Depressed Orangutan Raised By Humans Dies Two Weeks Before His 30th Birthday
This orangutan called Toto has died just a few weeks before his 30th birthday at a zoo in Mexico after a period of depression.
The sad death took place at Chapultepec Zoo, which is located in Mexico City, the capital of Mexico.
The loss was revealed via the official Twitter account of the Secretary of the Environment for the city of Mexico City (SEDEMA CDMX)on Thursday 9th December.
The SEDEMA said in a statement obtained by Newsflash: “Toto was one of the most beloved ambassadors of wildlife conservation and for almost three decades he accompanied the efforts of the city’s zoos, which work for the conservation of threatened or endangered species, such as orangutans, which have an average life span of 30 to 45 years.”
Toto had lived at the Chapultepec Zoo in the city since he was born on 26th December, 1991.
The zoo explained that Toto “was a hybrid orangutan”, whose parents Lisa and Woody were also hybrids, coming from mothers whose species of orangutan was from the Island of Borneo and from fathers from a species of orangutan from the Island of Sumatra.
The zoo said that the vets had noticed on 6th December that Toto’s appetite had decreased.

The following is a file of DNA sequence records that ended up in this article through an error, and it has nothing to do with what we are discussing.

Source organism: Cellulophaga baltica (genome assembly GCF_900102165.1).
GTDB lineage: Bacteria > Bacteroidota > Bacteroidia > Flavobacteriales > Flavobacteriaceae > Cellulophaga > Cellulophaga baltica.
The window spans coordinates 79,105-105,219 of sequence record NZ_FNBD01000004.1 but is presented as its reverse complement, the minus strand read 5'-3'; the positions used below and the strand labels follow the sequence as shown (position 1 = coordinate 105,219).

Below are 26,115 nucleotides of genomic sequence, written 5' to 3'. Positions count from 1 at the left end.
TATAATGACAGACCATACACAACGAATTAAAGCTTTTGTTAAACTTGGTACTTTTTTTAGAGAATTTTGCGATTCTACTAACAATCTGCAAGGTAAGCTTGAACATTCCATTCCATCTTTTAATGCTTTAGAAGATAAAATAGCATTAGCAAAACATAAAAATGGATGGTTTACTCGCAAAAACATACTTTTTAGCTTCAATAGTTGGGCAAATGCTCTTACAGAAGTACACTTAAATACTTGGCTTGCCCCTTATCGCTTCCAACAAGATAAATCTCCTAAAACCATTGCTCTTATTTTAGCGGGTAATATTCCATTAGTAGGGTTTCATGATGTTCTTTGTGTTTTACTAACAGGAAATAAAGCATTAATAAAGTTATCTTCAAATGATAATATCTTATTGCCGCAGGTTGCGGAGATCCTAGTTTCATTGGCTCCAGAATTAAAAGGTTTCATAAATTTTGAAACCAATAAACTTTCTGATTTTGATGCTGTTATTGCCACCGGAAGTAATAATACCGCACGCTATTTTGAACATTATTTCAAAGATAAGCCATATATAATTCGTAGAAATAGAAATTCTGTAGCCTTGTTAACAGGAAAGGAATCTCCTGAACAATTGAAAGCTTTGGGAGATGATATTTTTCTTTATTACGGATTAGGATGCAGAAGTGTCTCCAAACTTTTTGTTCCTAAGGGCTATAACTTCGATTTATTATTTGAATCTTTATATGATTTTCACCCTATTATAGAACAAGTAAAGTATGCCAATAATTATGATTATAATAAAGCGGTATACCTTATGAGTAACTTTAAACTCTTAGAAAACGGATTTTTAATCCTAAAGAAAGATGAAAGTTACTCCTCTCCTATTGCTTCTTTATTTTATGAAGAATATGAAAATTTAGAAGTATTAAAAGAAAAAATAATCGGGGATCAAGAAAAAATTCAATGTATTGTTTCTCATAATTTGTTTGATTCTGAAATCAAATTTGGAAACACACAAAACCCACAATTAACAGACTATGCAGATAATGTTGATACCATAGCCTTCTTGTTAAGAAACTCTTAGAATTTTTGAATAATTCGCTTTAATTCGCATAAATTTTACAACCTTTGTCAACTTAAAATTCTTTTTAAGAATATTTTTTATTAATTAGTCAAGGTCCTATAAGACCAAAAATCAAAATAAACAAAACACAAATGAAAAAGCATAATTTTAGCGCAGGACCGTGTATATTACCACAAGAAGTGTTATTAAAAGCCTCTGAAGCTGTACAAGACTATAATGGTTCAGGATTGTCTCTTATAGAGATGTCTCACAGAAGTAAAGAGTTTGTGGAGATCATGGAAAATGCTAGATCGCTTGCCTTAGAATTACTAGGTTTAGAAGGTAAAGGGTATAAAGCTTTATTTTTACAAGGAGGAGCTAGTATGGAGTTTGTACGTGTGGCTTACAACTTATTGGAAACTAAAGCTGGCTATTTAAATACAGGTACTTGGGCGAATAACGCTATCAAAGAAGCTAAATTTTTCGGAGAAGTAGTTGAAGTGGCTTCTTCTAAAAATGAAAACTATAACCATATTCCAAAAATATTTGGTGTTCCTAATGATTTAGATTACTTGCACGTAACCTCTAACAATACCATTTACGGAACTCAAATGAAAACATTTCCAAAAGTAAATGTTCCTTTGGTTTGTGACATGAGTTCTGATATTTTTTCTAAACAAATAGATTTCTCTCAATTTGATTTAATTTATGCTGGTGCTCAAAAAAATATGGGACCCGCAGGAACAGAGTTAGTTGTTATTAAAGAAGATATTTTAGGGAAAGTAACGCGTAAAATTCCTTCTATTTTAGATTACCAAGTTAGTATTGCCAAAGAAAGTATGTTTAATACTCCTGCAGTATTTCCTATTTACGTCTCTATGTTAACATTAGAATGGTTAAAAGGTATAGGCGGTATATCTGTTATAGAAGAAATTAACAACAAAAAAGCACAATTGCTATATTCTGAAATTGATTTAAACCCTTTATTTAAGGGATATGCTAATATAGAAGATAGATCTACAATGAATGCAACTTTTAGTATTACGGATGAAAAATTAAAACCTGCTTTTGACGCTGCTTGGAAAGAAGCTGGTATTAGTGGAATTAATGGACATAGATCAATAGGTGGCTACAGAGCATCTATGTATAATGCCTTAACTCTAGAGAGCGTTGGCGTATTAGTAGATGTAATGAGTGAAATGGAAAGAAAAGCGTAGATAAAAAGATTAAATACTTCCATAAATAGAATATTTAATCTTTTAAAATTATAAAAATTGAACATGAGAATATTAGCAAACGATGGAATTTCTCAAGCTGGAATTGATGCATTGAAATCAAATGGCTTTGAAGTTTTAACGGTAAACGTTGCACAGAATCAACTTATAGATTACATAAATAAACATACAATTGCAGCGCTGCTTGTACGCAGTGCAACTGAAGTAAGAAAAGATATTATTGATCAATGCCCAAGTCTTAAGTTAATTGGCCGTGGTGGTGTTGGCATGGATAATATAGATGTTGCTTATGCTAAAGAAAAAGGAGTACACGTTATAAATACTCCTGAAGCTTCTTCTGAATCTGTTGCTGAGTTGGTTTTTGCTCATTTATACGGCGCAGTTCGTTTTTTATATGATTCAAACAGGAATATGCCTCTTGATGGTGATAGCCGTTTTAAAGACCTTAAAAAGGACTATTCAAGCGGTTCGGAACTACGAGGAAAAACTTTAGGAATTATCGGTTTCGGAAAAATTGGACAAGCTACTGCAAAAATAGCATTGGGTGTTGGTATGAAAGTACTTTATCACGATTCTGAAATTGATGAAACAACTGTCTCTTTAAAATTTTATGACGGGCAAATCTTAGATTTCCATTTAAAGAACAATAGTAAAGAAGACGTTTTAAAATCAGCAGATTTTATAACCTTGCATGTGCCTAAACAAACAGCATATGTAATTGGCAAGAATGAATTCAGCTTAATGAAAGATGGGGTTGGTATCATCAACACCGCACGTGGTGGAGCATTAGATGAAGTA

They treated him for gastrointestinal disorders but the following day he was still not hungry and appeared to be suffering from abdominal pain. Samples were sent off for analysis and the following day, the orangutan began eating again.
He remained “under permanent observation and medical treatment” but he reportedly became “extremely depressed” and despite the best efforts of the medical team, Toto sadly passed away, according to the zoo.
The zoo is currently studying various biological samples in a bid to determine the cause of death.
The zoo said that it had raised Toto “artificially”.
His mum had not produced milk for her young and therefore Toto was fed from a bottle and he spent the first seven years of his life in direct contact with humans.
The zoo said: “His learning, recognition of his surroundings and experiences resulted in what is known as an ‘imprinting’ with the human being and not with his own species.”
Toto lived in an enclosure that had been recently remodeled, with access to three different spaces to choose from including “a naturalistic shelter, a garden and a day house.”
The zoo said that Toto often preferred to use the day house, especially in poor weather.
The zoo is inviting people to share their thoughts and messages with them on social media to “remember and honour one of the most beloved inhabitants of the Chapultepec Zoo”.